Southwest College faculty member Picolya McCall-Robinson’s background as a licensed psychologist and trained technician in mental health has not only assisted her students prepare for careers in the field but has had the added benefit of helping her look for signs of stress in her students and their family members so she can teach them ways to help them deal with issues created by the pandemic.
“2020 was a new kind of year for some,” McCall-Robinson noted. “This year brought much good but for some the year brought much sadness, despair and loss. In the past, we were annoyed about traffic, but now we’re seeing real stress and depression that are difficult to cope with, and many people are not going to therapy.”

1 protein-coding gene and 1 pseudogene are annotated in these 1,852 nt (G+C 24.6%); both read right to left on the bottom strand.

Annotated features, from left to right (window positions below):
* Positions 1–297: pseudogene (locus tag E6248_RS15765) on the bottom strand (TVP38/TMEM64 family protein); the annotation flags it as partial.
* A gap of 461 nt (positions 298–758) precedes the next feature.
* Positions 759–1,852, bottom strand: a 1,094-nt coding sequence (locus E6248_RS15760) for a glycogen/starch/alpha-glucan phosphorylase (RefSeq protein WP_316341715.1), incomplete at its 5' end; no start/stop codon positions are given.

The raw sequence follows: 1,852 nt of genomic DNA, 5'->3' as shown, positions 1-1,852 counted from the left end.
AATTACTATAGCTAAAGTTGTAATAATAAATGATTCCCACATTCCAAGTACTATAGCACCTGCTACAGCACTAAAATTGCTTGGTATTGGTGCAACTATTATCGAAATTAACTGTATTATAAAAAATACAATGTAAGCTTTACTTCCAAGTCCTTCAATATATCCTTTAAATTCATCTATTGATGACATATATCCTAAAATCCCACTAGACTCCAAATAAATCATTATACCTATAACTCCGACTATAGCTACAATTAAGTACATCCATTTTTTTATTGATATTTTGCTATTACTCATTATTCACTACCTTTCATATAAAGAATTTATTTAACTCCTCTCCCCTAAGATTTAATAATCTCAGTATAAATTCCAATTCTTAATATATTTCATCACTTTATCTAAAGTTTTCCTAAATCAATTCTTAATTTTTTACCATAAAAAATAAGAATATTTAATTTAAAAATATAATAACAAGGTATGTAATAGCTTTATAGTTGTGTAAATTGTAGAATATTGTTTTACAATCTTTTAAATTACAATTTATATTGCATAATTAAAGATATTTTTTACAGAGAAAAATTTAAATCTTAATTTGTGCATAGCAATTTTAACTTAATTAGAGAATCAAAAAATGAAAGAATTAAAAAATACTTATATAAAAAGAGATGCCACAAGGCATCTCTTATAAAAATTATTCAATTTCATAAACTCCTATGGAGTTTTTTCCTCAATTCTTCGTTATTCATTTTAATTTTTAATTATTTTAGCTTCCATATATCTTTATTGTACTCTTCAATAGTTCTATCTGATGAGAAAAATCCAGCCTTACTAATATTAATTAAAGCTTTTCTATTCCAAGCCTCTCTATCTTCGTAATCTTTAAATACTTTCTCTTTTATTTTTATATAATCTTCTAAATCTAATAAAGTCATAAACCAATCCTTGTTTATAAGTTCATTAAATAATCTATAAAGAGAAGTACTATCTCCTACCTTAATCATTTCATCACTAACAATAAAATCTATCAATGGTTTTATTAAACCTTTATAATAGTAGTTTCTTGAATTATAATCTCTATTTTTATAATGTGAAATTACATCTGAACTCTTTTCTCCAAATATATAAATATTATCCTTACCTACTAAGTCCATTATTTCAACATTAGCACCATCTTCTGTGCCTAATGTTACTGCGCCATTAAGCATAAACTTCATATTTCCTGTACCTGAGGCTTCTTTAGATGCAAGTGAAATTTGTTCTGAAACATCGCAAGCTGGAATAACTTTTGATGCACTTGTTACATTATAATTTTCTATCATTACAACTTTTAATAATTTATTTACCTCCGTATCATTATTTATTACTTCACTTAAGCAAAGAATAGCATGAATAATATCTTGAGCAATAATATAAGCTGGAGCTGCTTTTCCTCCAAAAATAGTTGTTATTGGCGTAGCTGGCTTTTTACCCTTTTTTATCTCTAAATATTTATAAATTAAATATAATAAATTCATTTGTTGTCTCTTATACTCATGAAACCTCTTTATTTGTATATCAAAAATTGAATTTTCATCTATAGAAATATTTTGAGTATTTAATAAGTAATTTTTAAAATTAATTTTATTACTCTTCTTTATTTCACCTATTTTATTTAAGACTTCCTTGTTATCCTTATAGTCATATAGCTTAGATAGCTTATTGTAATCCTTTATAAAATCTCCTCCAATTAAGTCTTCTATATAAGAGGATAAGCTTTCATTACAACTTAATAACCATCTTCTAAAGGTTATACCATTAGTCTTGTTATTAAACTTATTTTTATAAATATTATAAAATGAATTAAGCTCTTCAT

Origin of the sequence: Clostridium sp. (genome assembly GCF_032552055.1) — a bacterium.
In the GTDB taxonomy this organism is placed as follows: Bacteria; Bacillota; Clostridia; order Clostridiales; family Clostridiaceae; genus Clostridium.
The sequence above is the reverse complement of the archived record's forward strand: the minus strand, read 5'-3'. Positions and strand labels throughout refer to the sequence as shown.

“As a trained technician in mental health, I’ve looked for signs of stress, anxiety and depression in my students and educated them on ways to check for those same signs in their family members to find ways to help them,” she continued. “Many are feeling that they haven’t used their time the way they had hoped, have not completed their goals to work out, eat less or start a business. Others have struggled with stress, anxiety or cabin fever from being stuck at home.”
Since 2000, McCall-Robinson has worked in the mental health field to assist people in prisons and state hospitals and those dealing with substance abuse. Three years ago, she began teaching courses at Southwest College in psychology, chemical dependency and life span and development. She also teaches a dual enrollment course for high school students and offers live webinars to her students on various mental health topics.